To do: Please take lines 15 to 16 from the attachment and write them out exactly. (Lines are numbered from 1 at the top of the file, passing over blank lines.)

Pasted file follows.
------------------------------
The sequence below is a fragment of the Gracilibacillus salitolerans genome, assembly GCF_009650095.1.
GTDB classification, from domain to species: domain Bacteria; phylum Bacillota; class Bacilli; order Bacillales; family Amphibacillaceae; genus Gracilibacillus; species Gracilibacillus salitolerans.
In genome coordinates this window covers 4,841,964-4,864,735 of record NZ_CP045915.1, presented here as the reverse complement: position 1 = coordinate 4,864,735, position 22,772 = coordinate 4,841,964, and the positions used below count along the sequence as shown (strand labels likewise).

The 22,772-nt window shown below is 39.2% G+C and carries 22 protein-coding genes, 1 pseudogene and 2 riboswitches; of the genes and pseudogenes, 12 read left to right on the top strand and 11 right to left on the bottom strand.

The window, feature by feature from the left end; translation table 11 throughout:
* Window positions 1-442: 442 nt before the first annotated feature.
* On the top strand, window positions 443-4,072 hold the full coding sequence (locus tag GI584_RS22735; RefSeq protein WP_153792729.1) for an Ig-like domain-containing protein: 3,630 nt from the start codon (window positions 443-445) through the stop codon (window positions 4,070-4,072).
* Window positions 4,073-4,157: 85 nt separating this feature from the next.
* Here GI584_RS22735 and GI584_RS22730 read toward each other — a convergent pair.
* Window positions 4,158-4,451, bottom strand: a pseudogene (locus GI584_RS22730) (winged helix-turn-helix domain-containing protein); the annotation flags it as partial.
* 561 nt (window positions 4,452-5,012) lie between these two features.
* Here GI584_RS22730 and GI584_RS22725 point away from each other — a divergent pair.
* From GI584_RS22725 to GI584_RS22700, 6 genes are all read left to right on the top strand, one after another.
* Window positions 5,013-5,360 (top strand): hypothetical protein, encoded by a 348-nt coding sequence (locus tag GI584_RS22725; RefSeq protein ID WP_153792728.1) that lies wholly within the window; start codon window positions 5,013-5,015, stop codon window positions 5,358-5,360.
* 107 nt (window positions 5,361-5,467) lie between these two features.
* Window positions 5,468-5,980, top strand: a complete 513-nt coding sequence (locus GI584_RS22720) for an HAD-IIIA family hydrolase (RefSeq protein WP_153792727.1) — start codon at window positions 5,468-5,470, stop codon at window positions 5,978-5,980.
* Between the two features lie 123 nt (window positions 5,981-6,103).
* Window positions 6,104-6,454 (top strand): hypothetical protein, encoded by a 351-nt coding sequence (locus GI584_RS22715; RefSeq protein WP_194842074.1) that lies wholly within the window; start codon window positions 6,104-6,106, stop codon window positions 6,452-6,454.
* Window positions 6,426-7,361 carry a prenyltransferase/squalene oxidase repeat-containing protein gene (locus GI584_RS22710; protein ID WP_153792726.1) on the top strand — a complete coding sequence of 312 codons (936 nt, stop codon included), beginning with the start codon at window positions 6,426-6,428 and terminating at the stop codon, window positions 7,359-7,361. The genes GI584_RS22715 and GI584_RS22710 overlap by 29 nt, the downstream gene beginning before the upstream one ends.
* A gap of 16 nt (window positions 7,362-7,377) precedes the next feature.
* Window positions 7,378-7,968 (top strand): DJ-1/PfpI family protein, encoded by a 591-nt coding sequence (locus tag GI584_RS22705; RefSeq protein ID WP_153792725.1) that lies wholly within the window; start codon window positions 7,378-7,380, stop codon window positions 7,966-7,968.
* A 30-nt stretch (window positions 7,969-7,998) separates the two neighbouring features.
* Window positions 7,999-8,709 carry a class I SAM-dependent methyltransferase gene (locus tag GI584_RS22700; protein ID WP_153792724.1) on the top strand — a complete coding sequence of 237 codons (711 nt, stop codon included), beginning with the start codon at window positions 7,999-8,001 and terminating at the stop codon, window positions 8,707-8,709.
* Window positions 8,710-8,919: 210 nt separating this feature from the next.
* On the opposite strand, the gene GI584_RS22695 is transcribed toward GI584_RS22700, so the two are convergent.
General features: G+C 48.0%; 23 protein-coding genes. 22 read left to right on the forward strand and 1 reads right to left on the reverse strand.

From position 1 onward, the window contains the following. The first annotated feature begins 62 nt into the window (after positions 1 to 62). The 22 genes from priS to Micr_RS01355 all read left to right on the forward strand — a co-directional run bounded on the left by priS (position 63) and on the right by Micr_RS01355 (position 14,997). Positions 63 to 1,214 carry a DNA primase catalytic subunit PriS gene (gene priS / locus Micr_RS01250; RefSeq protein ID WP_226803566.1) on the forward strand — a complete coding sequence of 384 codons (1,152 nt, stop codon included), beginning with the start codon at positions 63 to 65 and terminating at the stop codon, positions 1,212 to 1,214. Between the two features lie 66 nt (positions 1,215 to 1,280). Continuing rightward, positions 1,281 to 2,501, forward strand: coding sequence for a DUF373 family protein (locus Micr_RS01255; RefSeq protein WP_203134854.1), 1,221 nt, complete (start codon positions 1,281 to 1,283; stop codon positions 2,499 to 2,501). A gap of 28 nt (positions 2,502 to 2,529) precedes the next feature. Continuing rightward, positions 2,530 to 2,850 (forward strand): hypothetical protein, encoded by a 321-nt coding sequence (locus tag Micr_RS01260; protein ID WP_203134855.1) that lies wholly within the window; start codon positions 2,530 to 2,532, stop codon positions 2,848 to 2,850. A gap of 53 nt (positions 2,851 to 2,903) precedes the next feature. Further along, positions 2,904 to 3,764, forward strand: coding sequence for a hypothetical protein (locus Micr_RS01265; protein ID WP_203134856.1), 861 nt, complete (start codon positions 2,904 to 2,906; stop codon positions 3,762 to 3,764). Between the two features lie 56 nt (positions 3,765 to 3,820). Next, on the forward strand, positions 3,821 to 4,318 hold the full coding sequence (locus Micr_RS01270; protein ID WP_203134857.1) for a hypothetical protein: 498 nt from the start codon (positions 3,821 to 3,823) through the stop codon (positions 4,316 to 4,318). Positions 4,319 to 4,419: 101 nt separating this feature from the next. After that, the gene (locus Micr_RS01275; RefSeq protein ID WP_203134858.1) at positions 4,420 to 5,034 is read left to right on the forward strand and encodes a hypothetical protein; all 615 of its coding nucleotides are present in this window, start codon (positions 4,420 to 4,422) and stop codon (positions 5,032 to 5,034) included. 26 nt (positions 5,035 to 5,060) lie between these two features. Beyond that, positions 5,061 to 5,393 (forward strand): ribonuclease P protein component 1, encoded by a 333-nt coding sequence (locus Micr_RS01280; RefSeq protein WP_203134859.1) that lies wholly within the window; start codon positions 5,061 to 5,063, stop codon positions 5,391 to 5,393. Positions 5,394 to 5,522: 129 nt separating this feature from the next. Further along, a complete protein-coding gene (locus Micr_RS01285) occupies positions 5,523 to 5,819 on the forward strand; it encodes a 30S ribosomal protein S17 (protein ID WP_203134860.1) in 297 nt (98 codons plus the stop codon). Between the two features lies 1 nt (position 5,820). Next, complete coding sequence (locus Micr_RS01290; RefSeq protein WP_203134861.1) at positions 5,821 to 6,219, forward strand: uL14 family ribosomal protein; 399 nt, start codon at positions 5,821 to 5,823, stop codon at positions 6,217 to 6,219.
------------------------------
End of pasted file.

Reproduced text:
* 107 nt (window positions 5,361-5,467) lie between these two features.
* Window positions 5,468-5,980, top strand: a complete 513-nt coding sequence (locus GI584_RS22720) for an HAD-IIIA family hydrolase (RefSeq protein WP_153792727.1) — start codon at window positions 5,468-5,470, stop codon at window positions 5,978-5,980.